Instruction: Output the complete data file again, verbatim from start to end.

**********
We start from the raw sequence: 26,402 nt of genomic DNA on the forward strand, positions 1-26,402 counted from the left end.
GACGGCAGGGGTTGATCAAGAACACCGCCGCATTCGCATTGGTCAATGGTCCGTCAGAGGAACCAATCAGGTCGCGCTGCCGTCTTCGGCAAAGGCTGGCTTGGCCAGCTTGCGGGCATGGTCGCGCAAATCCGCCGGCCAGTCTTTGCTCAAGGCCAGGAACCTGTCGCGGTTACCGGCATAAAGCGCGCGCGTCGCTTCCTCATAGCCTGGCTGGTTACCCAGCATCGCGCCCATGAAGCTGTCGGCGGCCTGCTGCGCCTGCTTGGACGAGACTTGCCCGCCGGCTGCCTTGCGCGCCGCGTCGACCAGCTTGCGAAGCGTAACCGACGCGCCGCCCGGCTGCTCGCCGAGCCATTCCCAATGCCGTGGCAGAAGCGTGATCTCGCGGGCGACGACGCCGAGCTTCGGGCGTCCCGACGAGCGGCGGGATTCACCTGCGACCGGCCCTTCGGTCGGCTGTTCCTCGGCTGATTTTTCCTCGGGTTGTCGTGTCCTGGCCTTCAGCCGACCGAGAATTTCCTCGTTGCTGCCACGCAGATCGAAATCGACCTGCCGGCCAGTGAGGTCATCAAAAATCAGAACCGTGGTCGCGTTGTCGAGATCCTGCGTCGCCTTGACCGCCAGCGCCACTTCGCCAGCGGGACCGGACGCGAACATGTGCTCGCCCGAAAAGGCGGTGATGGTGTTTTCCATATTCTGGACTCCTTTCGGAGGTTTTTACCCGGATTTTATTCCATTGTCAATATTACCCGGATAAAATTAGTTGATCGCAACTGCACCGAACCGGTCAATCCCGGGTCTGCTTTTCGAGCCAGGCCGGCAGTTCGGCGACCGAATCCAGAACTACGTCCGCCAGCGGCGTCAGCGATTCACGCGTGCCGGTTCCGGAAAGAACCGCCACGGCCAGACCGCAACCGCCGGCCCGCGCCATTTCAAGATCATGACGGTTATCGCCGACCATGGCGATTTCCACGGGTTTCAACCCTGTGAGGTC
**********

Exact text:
We start from the raw sequence: 26,402 nt of genomic DNA on the forward strand, positions 1-26,402 counted from the left end.
GACGGCAGGGGTTGATCAAGAACACCGCCGCATTCGCATTGGTCAATGGTCCGTCAGAGGAACCAATCAGGTCGCGCTGCCGTCTTCGGCAAAGGCTGGCTTGGCCAGCTTGCGGGCATGGTCGCGCAAATCCGCCGGCCAGTCTTTGCTCAAGGCCAGGAACCTGTCGCGGTTACCGGCATAAAGCGCGCGCGTCGCTTCCTCATAGCCTGGCTGGTTACCCAGCATCGCGCCCATGAAGCTGTCGGCGGCCTGCTGCGCCTGCTTGGACGAGACTTGCCCGCCGGCTGCCTTGCGCGCCGCGTCGACCAGCTTGCGAAGCGTAACCGACGCGCCGCCCGGCTGCTCGCCGAGCCATTCCCAATGCCGTGGCAGAAGCGTGATCTCGCGGGCGACGACGCCGAGCTTCGGGCGTCCCGACGAGCGGCGGGATTCACCTGCGACCGGCCCTTCGGTCGGCTGTTCCTCGGCTGATTTTTCCTCGGGTTGTCGTGTCCTGGCCTTCAGCCGACCGAGAATTTCCTCGTTGCTGCCACGCAGATCGAAATCGACCTGCCGGCCAGTGAGGTCATCAAAAATCAGAACCGTGGTCGCGTTGTCGAGATCCTGCGTCGCCTTGACCGCCAGCGCCACTTCGCCAGCGGGACCGGACGCGAACATGTGCTCGCCCGAAAAGGCGGTGATGGTGTTTTCCATATTCTGGACTCCTTTCGGAGGTTTTTACCCGGATTTTATTCCATTGTCAATATTACCCGGATAAAATTAGTTGATCGCAACTGCACCGAACCGGTCAATCCCGGGTCTGCTTTTCGAGCCAGGCCGGCAGTTCGGCGACCGAATCCAGAACTACGTCCGCCAGCGGCGTCAGCGATTCACGCGTGCCGGTTCCGGAAAGAACCGCCACGGCCAGACCGCAACCGCCGGCCCGCGCCATTTCAAGATCATGACGGTTATCGCCGACCATGGCGATTTCCACGGGTTTCAACCCTGTGAGGTC